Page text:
Welcome to Waranga Uniting Churches

Waranga Churches are Online and Returning to Face-to-Face

Back in  March, following the closure of all church buildings in response to the Covid-19 Pandemic, Waranga Uniting Churches moved all our Sunday gatherings online.

With the easing of restrictions, we are carefully and incrementally returning to meeting face-to-face as well. We are still restricted in how many people can gather (currently 20) and we are observing social distancing and non-contact practices.

Our Colbinabbin and our Rushworth congregations are meeting each week. It’s pretty much a full house at Colbinabbin which under the social distancing rules has a maximum capacity of 16 people. Rushworth has a much larger space and can cope with the full 20 people permitted at present. Our congregations at Murchison and Tatura will continue to meet on Zoom for a little while longer.

Not a return to normal

This isn’t a return to “normal”, as many people were quarantining and self-isolating before government restrictions came into effect. That won’t change for some people just because the  government says it’s safe to emerge from our homes. We can’t just flip the lights back on and resume church like before.

Online Services to Continue

We have been delighted with the response to our online services and believe that this is a way we wish to continue to reach out to our community, to shut-ins and to people further afield with a message of hope, faith and grace.

Please do not feel pressured to take risks that you are not comfortable with and want to remain quarantined for a little longer.  We will continue to minister to those who feel safer at home and will still stream our service online through Zoom and Facebook.

But wherever you are from, and whatever your tradition, you are welcome to join us.



Divided we fall – Sower, Seed, Soil – and Us!

In the last few days the divisive climate of our world has become even more divisive.  The echoes of No More Black Deaths in Custody remind us of the deep divisions in this land between First and Second Peoples – and more recent comers.  We’ve confidently blamed China for coronavirus – but scientific voices now suggest it may have been lurking, dormant, in many lands, until the right conditions prevailed.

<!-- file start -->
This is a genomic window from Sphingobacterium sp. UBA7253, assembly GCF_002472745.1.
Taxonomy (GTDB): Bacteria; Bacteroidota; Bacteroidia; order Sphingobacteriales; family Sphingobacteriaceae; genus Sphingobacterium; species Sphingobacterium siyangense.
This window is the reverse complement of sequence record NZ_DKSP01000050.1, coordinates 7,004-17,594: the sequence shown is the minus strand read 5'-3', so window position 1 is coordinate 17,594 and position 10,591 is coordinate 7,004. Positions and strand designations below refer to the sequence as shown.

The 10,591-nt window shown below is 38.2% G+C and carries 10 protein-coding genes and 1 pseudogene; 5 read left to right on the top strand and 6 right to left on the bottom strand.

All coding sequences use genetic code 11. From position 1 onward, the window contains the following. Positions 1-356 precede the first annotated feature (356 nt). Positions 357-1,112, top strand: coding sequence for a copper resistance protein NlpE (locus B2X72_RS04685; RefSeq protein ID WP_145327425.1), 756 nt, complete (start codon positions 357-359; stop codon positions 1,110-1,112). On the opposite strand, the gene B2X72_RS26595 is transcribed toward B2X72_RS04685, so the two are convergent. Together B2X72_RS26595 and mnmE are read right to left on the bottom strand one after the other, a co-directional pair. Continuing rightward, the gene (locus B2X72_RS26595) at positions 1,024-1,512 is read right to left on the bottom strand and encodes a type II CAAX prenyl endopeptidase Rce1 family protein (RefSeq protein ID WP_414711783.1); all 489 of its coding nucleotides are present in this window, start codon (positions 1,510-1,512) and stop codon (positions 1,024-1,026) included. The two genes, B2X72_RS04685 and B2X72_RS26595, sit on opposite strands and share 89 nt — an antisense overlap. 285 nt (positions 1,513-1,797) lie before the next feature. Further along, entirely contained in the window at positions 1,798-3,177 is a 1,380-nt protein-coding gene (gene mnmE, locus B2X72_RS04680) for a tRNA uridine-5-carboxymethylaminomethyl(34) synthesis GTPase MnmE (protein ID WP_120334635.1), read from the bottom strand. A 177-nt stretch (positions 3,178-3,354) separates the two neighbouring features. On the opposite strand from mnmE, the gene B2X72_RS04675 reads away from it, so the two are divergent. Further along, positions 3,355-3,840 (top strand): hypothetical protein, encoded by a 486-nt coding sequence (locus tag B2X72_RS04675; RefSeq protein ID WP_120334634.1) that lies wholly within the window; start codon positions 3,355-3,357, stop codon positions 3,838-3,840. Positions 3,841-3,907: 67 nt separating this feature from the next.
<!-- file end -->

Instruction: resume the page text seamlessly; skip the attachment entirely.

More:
We have been saddened by the sudden lockdown in towers and hotspots, then the wider restrictions, reaching Seymour, and closing of the borders not far from us.  Our concern is for the wellbeing of all affected so harshly by lack of food and medication, by threats to livelihoods, by separation from loved ones. It’s little wonder that that other divisiveness, domestic violence, has escalated during Coronavirus.

What have our readings to say to us this week?

Two readings actually focus on division.  We think of twins as having a special bond, but Esau and Jacob, the twins born to Rebekah and Isaac, have strong personal and physical differences, leading to conflict – which begins in the womb. The family is divided, seriously.  This story from Genesis (Gen 25:19-34) is  paired with the well-known agricultural story Jesus tells of the man sowing seed (Matt 13) and focuses not only on the differences but also evokes widely varying responses.  And the Letter (Romans 8) pictures two very different ways of living.

Yet out of these divisions, the problems caused by people, come words of hope and encouragement.  These words speak as clearly to us as to those church communities in the first century.

Join us this Sunday at 9.30 am as we explore them together, as we consider the Sower, Seed, Soil – and Us!

There are three exciting ways to join us in worship each Sunday.

Through Zoom

Where we all can talk to each other, see each other, worship together, pray for each other, and have Church as we normally do but do it all via interactive video conferencing. In the weeks to come we may work out a way to have communion together!

The live services will start at 9.30am with the “room” open for you to log-in to from 9.00am. Log-in, chat to others, be the church!

Click on the button below to join the Waranga Cluster Zoom Church Service

Join Zoom Church Service

Sunday at 9:00 am for 9:30 start

Through Live streaming

It the congregation gets too large (Zoom can cope with 100 people) then you can watch the service live on Facebook LiveStream. Facebook doesn’t have the interactivity of Zoom, but you can interact. The Facebook LiveStream will be available from 15 minutes before the start of the service.

Watch on Facebook

Watch the recorded service later

Facebook records the service and it will be available to watch later or share with others in your family and friendship circle. The recording of the service can be found on this website

Watch recorded services
The live services will start at 9.30am with the “room” open for you to log in to from 9.00am. Log in, chat to others, be the church!

Our church needs your support.

Please consider donating your offering online via the button below. 

Rather stay anonymous?

We understand that you may prefer to remain anonymous.  It may have been a while since you went to church, maybe you’ve never been to church and are just curious. We understand that you don’t want to be hassled just because you were curious.

If you want to remain anonymous there are four ways you can do it.

  • Choose the “Join without video” option. You will be able to see, hear (and talk if you want to)